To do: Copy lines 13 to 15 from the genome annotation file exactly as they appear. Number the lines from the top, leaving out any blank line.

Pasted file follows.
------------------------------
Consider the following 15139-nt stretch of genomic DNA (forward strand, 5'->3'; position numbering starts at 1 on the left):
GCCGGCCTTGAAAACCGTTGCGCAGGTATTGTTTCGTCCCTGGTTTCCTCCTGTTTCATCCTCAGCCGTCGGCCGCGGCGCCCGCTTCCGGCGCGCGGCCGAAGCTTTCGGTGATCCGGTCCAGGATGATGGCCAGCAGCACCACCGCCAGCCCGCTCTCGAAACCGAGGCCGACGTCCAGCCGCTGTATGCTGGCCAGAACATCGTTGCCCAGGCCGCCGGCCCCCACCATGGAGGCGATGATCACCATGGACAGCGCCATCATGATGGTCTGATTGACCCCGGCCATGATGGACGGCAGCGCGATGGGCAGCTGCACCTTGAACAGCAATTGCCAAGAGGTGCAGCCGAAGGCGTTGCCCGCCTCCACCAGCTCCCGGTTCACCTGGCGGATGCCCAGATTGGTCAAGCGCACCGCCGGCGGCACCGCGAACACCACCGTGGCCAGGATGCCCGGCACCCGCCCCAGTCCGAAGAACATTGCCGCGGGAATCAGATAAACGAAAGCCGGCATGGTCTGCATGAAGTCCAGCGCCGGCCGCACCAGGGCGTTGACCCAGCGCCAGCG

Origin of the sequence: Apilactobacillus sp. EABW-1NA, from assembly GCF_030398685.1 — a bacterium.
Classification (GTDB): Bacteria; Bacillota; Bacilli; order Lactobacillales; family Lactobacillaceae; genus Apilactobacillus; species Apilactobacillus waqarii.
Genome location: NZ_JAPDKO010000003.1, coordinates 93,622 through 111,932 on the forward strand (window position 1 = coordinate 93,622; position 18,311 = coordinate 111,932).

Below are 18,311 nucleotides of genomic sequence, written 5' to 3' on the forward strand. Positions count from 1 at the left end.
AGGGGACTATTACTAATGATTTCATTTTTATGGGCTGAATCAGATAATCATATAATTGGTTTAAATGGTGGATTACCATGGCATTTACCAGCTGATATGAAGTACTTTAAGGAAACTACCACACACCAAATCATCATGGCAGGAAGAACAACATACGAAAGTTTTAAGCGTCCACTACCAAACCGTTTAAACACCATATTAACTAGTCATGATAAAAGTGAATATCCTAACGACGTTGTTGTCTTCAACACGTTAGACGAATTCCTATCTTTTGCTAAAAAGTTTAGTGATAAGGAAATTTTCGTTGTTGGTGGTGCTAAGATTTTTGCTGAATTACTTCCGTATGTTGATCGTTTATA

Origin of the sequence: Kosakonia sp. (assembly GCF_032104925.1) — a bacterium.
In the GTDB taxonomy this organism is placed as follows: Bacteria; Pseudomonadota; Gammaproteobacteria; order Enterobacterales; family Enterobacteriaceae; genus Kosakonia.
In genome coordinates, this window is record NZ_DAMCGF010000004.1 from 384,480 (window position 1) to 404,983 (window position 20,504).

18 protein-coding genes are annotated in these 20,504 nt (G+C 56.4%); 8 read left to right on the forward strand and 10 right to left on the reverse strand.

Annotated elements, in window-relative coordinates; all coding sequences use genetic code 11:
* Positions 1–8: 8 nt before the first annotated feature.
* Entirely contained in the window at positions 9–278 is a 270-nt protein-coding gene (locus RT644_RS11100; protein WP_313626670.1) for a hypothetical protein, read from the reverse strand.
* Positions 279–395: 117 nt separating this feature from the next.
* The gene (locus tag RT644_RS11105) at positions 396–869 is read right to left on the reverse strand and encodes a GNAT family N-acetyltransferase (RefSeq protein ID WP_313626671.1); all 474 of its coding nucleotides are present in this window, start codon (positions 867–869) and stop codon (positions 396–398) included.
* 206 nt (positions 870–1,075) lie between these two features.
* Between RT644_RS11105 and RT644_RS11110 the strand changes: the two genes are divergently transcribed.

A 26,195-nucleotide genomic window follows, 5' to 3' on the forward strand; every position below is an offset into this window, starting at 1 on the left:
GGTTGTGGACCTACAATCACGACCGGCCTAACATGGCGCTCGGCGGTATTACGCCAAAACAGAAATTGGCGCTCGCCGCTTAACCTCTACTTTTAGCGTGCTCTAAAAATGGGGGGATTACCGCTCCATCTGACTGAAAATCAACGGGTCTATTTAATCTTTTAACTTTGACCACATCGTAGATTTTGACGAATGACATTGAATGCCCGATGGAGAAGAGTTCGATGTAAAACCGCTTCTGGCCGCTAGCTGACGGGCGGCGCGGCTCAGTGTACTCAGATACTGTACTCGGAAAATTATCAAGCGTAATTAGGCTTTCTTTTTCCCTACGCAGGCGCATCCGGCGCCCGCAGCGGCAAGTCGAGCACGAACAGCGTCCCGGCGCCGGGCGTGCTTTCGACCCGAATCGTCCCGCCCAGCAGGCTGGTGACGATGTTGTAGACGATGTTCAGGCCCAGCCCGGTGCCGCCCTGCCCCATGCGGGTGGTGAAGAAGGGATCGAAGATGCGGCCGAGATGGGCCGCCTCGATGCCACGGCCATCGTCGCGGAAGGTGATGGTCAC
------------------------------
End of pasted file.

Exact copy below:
* Positions 1–8: 8 nt before the first annotated feature.
* Entirely contained in the window at positions 9–278 is a 270-nt protein-coding gene (locus RT644_RS11100; protein WP_313626670.1) for a hypothetical protein, read from the reverse strand.
* Positions 279–395: 117 nt separating this feature from the next.